Pope Joan (2009)
"Die Päpstin" (original title)

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A woman of English extraction born in the German city of Ingelheim in the ninth century disguises herself as a man and rises through the Vatican ranks.



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Cast overview, first billed only:
Edward Petherbridge ...
Lotte Flack ...
Tigerlily Hutchinson ...
Jördis Triebel ...
Joan's mother


German village Igelheim's backward priest hopes his sons to succeed him after education in the bishop's cathedral school, but the elder succumbs to disease and the youngest lacks any intellectual drive. Traveling teacher Aesculapius arranges for the inquisitive daughter Johanna to be enrolled too, against their father's wishes. Unfit for the boys-only dorm, she gets to stay with count Gerold, incurring his wife's due jealousy. She's to be dismissed, but survives a Viking pillaging slaughter and assumes brother Johannes's identity to join a monastery, where she becomes the infirmary's trainee. Fleeing exposure as female, she arrives in Rome. As a protégée of rivals in the viper nest-like papal court, she ends up elected as pope, but carries count Gerold's baby, guaranteeing exposure. Written by KGF Vissers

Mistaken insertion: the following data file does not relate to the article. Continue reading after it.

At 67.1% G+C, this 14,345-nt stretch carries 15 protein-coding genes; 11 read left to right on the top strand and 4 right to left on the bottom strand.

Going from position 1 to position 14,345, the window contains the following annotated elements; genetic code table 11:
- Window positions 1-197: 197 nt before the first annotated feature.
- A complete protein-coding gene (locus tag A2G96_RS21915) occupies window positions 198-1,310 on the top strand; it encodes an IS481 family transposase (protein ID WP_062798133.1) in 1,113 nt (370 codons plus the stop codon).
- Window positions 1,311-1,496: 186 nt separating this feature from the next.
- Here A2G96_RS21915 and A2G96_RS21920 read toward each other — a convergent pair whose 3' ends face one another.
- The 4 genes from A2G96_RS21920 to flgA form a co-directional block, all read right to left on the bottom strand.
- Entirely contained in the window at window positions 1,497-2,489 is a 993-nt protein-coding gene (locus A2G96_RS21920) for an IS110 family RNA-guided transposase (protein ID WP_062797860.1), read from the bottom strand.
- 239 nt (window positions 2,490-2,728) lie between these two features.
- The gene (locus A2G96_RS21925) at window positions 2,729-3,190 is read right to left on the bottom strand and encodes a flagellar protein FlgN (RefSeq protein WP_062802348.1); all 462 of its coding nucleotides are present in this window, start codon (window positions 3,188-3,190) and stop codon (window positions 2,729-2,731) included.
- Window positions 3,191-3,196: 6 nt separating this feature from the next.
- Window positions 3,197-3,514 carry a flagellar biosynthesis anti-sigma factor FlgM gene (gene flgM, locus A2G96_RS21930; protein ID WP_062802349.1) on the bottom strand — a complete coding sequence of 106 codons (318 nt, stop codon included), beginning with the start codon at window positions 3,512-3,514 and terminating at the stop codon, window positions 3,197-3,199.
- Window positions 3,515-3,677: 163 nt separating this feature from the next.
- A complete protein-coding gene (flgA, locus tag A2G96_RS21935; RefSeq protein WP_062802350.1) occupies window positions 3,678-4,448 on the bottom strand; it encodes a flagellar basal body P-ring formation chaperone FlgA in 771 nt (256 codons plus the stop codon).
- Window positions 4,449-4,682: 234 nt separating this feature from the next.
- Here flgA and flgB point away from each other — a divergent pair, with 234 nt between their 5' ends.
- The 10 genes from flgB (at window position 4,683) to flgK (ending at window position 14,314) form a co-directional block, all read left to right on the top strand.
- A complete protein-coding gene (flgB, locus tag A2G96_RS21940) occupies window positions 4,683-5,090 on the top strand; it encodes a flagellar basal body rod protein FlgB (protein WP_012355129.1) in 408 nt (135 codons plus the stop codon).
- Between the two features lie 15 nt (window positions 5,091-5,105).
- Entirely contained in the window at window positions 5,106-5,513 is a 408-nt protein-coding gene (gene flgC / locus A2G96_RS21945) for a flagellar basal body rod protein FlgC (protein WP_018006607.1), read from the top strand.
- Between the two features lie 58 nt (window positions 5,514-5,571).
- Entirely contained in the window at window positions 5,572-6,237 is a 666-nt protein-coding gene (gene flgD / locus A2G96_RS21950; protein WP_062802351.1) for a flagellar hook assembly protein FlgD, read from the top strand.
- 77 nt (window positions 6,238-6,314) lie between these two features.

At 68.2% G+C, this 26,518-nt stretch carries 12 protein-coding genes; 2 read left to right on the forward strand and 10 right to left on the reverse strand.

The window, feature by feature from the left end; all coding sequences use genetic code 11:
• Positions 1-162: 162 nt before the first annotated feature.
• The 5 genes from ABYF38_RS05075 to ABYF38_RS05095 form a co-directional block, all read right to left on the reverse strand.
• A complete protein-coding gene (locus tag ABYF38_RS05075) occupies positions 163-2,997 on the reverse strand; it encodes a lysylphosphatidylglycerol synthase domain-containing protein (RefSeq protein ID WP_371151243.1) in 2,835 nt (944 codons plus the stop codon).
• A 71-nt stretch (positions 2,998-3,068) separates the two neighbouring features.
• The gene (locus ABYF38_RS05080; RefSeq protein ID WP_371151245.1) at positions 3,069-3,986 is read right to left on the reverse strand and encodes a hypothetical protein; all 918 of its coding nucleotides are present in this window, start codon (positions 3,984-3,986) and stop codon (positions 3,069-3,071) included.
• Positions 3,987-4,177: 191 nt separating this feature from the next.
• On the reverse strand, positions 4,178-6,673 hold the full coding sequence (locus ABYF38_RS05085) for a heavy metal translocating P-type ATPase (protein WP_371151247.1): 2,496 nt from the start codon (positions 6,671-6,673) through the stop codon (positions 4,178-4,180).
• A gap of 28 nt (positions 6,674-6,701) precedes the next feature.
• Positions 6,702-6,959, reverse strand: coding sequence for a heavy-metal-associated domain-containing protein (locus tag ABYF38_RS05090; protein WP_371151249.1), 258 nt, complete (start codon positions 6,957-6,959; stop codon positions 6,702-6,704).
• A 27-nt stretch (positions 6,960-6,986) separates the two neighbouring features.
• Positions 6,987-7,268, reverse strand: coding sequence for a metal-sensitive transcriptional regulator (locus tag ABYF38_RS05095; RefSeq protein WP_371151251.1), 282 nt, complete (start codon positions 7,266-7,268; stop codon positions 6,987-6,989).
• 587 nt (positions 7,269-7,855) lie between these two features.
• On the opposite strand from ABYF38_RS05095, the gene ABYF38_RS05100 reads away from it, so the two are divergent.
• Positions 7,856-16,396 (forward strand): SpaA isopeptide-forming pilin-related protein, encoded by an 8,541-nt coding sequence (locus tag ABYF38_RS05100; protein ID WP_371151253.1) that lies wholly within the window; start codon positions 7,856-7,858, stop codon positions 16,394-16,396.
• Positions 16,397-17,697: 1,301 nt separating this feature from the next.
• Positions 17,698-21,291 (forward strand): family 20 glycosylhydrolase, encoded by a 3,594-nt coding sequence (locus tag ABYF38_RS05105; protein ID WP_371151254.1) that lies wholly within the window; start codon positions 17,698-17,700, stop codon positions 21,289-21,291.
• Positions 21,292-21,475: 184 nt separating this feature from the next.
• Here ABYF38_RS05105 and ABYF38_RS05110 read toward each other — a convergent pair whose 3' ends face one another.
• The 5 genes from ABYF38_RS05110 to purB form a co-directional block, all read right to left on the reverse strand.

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Drama | Romance


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Release Date:

22 October 2009 (Germany)  »

Also Known As:

Pope Joan  »

Box Office


€22,000,000 (estimated)

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Did You Know?


Franka Potente was set to play the title character but had to leave due to scheduling conflicts shortly before filming began. See more »


Johanna von Ingelheim: As for strength of will, women can be viewed as superior to man. Eve ate from the apple out of love of knowledge and learning. Adam ate it only because Eve asked him to.
See more »


Featured in De wereld draait door: Episode #5.139 (2010) See more »

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User Reviews

Boasting a virtuoso lead performance by German actress Johanna Wokalek, this historical epic is engrossing from start to finish
9 August 2010 | by (Singapore) – See all my reviews